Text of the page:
Two photos from above and below show the fossil skeleton of Pantolambda

After the dinosaurs went extinct, mammals swelled in size. They do it.

About 62 million years ago — just 4 million years after an asteroid the size of Mount Everest hit Earth and ended the age of dinosaurs — furry creatures with finger-like fingers on their feet emerged as the first to roam the planet of large mammals. These animals are about the size of a large dog, towering over the shrew-to-possum-sized mammals that existed before the space rock hit, and now scientists think they know how these critters outshone their small mammalian cousins.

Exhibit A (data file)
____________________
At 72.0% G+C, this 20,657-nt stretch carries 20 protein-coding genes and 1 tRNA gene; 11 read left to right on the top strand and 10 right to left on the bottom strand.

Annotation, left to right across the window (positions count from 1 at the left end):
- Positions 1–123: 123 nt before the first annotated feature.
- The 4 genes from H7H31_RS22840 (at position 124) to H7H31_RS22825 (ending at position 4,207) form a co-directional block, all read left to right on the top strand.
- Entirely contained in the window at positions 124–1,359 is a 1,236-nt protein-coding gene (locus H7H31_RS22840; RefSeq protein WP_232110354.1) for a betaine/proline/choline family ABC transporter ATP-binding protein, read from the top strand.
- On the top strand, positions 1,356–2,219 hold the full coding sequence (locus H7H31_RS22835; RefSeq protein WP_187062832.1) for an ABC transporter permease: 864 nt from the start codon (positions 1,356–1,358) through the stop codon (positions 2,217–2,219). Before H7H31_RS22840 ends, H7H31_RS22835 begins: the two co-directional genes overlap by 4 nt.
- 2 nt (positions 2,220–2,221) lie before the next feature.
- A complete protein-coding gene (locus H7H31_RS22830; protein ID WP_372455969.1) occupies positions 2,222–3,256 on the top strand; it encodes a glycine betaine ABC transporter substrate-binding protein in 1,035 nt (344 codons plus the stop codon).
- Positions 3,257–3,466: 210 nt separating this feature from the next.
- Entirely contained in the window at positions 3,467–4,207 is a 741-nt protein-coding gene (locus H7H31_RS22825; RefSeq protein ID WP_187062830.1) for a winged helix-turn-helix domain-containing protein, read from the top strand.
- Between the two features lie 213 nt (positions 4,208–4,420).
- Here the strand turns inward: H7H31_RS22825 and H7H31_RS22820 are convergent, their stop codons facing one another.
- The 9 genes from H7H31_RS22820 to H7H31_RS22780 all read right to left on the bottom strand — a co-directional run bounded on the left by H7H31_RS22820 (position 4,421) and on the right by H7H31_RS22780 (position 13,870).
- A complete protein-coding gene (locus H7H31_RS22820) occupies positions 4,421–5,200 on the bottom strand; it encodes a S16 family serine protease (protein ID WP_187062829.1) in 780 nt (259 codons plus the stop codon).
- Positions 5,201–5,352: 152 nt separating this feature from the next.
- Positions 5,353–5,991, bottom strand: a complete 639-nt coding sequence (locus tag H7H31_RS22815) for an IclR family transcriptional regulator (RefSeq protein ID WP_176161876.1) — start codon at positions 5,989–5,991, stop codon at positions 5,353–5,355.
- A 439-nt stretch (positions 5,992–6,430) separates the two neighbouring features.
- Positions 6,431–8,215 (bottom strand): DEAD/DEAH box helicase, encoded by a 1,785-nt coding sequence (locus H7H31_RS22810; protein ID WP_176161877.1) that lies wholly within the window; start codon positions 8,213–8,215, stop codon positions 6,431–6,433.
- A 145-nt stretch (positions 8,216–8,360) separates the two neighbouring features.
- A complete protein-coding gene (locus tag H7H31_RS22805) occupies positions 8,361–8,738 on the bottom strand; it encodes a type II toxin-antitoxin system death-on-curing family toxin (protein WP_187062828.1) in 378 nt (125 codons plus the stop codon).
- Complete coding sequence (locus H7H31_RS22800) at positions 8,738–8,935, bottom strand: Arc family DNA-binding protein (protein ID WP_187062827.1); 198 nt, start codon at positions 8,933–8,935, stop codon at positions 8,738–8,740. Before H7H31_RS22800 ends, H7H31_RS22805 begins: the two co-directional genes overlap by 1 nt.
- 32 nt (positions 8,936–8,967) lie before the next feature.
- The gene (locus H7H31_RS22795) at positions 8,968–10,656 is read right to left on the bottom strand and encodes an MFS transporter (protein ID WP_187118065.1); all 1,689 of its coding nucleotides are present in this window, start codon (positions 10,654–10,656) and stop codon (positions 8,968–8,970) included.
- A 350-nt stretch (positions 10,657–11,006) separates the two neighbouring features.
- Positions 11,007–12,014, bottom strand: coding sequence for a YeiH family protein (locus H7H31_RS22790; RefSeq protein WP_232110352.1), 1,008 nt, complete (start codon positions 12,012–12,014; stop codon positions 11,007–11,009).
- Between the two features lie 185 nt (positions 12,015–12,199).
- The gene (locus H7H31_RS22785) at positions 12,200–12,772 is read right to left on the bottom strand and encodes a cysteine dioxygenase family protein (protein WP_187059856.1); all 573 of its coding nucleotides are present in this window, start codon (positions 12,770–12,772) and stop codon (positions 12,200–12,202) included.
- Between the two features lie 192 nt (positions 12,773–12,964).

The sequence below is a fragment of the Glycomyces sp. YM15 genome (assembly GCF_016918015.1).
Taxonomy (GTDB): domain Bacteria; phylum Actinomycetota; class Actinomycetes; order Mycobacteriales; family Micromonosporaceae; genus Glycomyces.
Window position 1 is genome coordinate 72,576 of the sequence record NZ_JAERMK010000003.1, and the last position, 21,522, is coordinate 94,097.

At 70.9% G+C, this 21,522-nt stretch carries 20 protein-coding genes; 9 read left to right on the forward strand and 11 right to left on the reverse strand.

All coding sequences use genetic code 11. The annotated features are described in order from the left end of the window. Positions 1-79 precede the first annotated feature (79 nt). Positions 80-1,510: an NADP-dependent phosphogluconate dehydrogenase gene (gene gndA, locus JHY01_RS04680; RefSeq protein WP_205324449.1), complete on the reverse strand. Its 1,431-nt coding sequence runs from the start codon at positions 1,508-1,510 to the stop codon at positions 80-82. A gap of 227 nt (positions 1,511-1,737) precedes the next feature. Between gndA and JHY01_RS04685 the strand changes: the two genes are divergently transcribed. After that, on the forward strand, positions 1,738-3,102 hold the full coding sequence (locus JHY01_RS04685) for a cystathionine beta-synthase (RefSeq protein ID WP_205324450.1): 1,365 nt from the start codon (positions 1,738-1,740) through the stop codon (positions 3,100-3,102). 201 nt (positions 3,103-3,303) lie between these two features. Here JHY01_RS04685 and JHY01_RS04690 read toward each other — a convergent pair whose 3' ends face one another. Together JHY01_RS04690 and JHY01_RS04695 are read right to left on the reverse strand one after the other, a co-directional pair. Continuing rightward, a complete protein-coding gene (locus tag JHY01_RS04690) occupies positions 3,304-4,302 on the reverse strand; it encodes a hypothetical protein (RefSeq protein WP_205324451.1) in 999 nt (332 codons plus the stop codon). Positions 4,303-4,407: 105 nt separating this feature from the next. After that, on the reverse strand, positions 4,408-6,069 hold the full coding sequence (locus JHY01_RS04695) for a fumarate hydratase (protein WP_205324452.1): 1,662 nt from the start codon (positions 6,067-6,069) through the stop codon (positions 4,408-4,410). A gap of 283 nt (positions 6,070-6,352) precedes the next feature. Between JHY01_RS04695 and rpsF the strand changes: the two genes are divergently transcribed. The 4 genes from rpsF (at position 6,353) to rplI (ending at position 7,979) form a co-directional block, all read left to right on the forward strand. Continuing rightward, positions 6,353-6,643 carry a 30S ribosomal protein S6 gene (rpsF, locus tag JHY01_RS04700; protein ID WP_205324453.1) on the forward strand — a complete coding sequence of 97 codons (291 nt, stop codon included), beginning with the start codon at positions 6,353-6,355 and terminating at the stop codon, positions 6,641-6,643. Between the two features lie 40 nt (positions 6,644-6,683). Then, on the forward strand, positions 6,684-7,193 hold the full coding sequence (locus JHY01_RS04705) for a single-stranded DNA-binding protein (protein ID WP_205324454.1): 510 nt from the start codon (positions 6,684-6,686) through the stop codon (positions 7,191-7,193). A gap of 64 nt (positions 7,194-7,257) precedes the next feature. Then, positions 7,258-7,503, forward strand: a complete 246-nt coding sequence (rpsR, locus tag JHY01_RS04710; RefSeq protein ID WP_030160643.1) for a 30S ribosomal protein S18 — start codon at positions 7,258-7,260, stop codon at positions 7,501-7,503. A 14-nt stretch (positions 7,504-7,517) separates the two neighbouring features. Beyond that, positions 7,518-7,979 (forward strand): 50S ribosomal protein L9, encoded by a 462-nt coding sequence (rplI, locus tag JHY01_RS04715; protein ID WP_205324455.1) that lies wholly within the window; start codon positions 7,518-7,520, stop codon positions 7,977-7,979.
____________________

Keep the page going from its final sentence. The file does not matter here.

In a new study published Wednesday (August 31) in the journal nature (opens in new tab)Researchers analyze fossil teeth and bone of Pantolambda Bathmodona robust, now extinct mammal that weighed about 92 pounds (42 kilograms) in adulthood.

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